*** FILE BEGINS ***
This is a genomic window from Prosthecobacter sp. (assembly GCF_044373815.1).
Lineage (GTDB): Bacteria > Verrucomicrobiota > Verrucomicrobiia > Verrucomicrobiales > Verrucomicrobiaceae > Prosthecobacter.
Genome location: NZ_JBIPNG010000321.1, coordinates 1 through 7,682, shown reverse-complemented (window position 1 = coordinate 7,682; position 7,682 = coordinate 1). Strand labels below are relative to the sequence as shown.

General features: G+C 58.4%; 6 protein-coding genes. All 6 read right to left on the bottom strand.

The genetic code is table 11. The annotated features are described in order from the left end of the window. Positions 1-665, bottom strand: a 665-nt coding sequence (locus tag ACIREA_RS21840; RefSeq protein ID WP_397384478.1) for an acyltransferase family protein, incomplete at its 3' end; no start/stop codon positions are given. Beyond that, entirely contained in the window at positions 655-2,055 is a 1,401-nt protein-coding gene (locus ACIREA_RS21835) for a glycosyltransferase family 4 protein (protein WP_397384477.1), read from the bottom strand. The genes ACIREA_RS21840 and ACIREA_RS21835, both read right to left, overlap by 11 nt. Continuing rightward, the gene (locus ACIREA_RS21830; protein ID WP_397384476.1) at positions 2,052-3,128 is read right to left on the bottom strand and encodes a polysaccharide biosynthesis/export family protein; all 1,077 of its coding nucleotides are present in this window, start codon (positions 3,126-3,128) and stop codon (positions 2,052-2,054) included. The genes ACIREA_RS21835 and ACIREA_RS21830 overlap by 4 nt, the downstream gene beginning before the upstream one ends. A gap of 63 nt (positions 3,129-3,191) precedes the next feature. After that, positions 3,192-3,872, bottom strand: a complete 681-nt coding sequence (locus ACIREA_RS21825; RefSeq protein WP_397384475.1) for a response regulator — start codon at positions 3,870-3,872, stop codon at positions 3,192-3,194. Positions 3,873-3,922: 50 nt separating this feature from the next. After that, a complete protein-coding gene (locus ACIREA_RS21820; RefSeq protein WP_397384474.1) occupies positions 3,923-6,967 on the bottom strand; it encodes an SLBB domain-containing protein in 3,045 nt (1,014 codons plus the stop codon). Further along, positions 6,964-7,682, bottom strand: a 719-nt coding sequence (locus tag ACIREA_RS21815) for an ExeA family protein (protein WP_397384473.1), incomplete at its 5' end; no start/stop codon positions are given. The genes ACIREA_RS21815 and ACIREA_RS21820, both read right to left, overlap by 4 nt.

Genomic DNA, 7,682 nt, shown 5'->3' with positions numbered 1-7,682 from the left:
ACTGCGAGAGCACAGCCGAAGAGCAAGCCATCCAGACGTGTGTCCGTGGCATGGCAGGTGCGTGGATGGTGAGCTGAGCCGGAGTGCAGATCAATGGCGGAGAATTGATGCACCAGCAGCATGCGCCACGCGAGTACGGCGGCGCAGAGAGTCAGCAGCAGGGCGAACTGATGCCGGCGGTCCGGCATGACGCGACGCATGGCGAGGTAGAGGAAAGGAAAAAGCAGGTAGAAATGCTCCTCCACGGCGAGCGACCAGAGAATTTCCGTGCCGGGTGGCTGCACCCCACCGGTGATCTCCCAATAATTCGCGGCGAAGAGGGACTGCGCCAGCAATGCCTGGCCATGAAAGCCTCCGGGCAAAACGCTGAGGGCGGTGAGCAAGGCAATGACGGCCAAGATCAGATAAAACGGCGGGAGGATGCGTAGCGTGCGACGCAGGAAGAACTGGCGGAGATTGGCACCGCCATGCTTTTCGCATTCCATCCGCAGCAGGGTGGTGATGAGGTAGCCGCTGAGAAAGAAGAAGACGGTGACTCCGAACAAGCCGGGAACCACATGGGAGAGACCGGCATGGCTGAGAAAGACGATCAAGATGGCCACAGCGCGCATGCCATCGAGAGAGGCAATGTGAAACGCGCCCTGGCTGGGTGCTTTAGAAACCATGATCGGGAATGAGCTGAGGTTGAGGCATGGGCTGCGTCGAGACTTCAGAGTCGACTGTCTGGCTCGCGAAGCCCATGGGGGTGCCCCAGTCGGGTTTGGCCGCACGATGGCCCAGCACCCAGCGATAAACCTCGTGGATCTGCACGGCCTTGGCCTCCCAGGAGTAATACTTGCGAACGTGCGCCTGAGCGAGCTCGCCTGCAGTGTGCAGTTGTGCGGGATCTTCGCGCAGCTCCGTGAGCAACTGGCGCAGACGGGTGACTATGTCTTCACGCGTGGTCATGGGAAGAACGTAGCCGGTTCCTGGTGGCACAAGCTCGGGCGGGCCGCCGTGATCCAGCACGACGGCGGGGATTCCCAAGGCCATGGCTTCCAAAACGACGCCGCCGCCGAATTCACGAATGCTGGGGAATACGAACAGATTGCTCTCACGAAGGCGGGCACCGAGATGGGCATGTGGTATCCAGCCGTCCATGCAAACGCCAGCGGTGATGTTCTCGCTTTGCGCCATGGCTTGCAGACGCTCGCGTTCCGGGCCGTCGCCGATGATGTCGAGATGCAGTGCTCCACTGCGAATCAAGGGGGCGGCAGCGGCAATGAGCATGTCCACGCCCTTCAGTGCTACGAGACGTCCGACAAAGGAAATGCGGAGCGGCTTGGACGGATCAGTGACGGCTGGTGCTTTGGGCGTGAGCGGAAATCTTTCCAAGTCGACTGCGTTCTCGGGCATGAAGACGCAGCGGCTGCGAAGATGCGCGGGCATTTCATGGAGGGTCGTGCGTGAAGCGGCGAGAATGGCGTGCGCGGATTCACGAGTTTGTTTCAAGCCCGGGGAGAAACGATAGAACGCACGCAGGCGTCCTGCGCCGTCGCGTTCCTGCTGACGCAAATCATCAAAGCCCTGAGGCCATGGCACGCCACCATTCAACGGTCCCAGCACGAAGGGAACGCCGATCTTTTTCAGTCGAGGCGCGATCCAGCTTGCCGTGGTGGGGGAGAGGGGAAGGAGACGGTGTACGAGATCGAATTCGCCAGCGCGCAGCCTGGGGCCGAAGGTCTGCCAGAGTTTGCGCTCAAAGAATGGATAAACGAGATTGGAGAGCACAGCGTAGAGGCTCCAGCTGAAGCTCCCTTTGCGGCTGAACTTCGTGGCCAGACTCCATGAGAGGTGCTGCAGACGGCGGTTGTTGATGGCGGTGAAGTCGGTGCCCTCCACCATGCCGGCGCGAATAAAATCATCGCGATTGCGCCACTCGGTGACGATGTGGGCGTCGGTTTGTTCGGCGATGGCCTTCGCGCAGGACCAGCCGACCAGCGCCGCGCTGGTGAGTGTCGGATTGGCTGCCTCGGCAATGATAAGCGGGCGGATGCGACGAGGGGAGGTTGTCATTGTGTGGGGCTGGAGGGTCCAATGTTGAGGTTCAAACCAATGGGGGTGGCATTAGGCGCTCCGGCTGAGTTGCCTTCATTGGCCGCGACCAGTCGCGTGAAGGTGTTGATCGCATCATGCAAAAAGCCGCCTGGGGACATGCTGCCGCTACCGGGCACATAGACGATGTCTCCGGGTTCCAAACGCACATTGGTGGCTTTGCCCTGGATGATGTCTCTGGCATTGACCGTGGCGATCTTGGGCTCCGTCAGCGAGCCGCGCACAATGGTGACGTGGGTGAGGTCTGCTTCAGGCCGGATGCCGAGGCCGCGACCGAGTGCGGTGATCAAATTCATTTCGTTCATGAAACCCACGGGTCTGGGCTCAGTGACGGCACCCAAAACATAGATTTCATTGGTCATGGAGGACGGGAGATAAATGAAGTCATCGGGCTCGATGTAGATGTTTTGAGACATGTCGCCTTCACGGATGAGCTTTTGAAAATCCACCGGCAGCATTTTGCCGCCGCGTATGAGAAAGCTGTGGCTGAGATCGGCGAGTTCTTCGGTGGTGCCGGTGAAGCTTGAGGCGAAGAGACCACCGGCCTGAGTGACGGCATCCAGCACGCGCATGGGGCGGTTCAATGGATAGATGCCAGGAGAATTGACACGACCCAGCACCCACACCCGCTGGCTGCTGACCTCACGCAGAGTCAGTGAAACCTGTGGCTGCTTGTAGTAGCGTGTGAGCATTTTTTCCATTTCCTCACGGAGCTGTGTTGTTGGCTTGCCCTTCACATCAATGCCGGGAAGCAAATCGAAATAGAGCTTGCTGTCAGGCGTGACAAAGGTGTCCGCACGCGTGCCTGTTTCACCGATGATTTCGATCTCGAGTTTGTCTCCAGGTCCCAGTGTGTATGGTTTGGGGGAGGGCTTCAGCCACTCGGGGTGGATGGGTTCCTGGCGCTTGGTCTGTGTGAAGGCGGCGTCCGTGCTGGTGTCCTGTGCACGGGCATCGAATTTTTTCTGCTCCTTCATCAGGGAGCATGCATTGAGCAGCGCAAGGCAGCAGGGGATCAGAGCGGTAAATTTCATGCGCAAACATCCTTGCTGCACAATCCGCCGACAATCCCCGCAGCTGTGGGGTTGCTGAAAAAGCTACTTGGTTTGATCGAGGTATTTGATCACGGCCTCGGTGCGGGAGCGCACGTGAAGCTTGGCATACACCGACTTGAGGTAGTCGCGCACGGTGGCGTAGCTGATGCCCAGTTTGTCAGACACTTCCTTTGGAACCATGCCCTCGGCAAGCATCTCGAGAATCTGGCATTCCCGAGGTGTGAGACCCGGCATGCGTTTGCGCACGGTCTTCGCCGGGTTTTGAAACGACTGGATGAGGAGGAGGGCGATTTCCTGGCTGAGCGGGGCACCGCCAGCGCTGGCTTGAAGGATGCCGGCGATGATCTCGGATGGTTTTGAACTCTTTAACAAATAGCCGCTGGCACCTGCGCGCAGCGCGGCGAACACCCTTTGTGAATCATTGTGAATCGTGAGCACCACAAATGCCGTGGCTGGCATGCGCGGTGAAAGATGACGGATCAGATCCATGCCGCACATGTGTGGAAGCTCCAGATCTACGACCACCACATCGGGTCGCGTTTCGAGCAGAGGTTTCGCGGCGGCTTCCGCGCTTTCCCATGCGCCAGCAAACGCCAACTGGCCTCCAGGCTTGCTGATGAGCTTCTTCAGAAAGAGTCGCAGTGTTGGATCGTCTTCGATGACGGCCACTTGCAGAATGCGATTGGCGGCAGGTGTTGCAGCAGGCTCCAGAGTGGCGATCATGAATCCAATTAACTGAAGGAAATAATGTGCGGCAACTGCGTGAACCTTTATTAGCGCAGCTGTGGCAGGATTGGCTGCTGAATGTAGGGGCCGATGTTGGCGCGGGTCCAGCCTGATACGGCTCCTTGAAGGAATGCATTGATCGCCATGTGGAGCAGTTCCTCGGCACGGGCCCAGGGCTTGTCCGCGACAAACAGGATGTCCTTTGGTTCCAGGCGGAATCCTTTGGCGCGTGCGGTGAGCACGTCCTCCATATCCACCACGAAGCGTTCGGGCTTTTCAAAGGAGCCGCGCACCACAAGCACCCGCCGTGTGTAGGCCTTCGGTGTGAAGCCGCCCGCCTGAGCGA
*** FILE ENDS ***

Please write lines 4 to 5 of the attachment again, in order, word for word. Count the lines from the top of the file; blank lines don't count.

General features: G+C 58.4%; 6 protein-coding genes. All 6 read right to left on the bottom strand.

The genetic code is table 11. The annotated features are described in order from the left end of the window. Positions 1-665, bottom strand: a 665-nt coding sequence (locus tag ACIREA_RS21840; RefSeq protein ID WP_397384478.1) for an acyltransferase family protein, incomplete at its 3' end; no start/stop codon positions are given. Beyond that, entirely contained in the window at positions 655-2,055 is a 1,401-nt protein-coding gene (locus ACIREA_RS21835) for a glycosyltransferase family 4 protein (protein WP_397384477.1), read from the bottom strand. The genes ACIREA_RS21840 and ACIREA_RS21835, both read right to left, overlap by 11 nt. Continuing rightward, the gene (locus ACIREA_RS21830; protein ID WP_397384476.1) at positions 2,052-3,128 is read right to left on the bottom strand and encodes a polysaccharide biosynthesis/export family protein; all 1,077 of its coding nucleotides are present in this window, start codon (positions 3,126-3,128) and stop codon (positions 2,052-2,054) included. The genes ACIREA_RS21835 and ACIREA_RS21830 overlap by 4 nt, the downstream gene beginning before the upstream one ends. A gap of 63 nt (positions 3,129-3,191) precedes the next feature. After that, positions 3,192-3,872, bottom strand: a complete 681-nt coding sequence (locus ACIREA_RS21825; RefSeq protein WP_397384475.1) for a response regulator — start codon at positions 3,870-3,872, stop codon at positions 3,192-3,194. Positions 3,873-3,922: 50 nt separating this feature from the next. After that, a complete protein-coding gene (locus ACIREA_RS21820; RefSeq protein WP_397384474.1) occupies positions 3,923-6,967 on the bottom strand; it encodes an SLBB domain-containing protein in 3,045 nt (1,014 codons plus the stop codon). Further along, positions 6,964-7,682, bottom strand: a 719-nt coding sequence (locus tag ACIREA_RS21815) for an ExeA family protein (protein WP_397384473.1), incomplete at its 5' end; no start/stop codon positions are given. The genes ACIREA_RS21815 and ACIREA_RS21820, both read right to left, overlap by 4 nt.